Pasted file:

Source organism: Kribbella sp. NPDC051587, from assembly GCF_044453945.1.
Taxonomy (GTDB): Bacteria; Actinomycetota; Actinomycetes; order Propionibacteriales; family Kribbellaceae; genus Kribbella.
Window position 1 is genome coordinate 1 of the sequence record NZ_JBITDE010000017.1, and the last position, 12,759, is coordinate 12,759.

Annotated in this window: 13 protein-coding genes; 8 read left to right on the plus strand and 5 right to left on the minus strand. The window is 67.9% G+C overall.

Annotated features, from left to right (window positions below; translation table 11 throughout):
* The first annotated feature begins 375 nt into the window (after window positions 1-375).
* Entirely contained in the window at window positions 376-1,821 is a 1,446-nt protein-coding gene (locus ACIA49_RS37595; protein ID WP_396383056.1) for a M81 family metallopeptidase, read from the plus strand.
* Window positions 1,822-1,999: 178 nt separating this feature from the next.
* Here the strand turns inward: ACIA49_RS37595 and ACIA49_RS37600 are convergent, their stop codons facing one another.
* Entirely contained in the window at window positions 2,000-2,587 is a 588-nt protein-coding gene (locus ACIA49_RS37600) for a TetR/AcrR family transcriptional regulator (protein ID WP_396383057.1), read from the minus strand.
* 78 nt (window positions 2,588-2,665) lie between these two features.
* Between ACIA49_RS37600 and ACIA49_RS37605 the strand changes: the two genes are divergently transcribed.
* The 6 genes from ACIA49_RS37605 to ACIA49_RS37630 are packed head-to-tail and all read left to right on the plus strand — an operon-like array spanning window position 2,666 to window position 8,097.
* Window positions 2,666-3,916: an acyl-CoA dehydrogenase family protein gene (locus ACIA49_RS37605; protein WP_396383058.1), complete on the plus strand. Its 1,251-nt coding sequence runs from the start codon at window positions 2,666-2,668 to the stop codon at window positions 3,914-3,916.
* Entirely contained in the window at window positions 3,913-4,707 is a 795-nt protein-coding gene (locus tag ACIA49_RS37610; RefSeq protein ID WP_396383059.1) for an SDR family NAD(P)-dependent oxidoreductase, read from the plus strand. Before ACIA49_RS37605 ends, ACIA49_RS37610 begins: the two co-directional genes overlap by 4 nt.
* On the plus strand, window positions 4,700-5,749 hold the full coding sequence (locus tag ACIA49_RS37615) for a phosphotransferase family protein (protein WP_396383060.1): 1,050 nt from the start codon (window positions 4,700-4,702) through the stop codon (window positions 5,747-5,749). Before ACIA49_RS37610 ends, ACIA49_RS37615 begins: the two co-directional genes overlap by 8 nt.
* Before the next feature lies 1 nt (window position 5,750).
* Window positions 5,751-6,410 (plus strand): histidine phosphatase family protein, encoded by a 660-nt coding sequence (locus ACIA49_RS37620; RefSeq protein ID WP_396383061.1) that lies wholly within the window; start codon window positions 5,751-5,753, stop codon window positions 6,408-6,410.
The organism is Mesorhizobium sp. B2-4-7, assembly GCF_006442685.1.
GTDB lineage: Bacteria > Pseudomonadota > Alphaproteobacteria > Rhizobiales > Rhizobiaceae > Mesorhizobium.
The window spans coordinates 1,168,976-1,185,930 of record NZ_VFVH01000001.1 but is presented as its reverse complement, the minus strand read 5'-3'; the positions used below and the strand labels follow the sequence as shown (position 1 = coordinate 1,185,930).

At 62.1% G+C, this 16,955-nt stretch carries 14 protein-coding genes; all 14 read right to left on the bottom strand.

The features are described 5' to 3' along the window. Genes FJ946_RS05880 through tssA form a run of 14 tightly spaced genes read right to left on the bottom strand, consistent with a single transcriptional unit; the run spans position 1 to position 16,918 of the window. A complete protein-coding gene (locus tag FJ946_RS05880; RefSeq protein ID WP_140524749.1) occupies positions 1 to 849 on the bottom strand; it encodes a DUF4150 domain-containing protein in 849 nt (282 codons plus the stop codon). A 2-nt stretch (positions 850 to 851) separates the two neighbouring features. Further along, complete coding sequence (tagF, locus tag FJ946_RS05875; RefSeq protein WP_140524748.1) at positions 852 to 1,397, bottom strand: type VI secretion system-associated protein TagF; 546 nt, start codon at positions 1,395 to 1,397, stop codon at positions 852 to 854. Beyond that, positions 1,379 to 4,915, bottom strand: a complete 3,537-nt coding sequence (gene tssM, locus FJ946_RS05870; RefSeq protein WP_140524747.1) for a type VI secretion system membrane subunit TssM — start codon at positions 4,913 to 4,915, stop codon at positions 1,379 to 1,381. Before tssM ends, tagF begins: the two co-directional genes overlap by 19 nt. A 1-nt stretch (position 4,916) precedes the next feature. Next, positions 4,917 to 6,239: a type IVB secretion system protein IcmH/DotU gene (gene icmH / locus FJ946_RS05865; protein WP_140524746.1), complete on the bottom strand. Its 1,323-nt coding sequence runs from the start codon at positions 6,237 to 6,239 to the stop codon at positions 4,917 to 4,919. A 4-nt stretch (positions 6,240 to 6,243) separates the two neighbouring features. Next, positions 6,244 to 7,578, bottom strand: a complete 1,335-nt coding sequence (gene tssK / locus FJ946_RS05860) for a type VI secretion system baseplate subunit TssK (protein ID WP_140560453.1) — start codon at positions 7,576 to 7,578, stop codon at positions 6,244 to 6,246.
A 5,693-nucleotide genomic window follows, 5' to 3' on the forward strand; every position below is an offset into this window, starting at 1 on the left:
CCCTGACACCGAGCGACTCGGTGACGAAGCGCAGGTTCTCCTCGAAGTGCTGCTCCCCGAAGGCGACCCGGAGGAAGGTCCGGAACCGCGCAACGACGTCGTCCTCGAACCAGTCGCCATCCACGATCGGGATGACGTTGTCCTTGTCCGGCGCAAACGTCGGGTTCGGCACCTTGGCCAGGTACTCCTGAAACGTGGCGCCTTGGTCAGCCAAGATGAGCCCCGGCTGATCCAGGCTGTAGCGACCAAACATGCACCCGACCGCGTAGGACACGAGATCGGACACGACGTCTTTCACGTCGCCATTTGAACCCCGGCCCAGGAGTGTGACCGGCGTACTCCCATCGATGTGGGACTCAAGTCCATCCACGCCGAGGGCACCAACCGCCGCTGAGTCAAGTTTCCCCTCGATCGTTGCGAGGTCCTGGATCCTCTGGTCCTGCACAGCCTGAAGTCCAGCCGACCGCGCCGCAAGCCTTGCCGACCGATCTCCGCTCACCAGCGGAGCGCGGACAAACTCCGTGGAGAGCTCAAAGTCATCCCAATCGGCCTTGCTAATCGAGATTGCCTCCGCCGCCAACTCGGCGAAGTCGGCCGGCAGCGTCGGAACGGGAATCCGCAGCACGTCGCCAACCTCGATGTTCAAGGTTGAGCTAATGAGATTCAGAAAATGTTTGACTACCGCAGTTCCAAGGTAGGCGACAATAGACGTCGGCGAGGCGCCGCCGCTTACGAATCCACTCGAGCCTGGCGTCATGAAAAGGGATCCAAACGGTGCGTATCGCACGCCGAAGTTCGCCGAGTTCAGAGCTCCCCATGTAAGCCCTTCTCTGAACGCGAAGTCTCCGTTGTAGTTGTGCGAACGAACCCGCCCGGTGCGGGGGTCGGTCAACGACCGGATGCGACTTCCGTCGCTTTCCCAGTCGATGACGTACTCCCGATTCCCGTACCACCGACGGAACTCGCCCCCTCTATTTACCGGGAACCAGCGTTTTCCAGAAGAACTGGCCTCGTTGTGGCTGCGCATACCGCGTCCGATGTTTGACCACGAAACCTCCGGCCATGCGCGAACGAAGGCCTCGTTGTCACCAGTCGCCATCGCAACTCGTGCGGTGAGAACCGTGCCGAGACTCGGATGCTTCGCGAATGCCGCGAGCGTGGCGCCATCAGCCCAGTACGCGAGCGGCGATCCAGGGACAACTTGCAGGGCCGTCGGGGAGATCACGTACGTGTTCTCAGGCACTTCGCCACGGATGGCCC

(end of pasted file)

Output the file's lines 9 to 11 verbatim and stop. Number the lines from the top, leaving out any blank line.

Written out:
* Here the strand turns inward: ACIA49_RS37595 and ACIA49_RS37600 are convergent, their stop codons facing one another.
* Entirely contained in the window at window positions 2,000-2,587 is a 588-nt protein-coding gene (locus ACIA49_RS37600) for a TetR/AcrR family transcriptional regulator (protein ID WP_396383057.1), read from the minus strand.
* 78 nt (window positions 2,588-2,665) lie between these two features.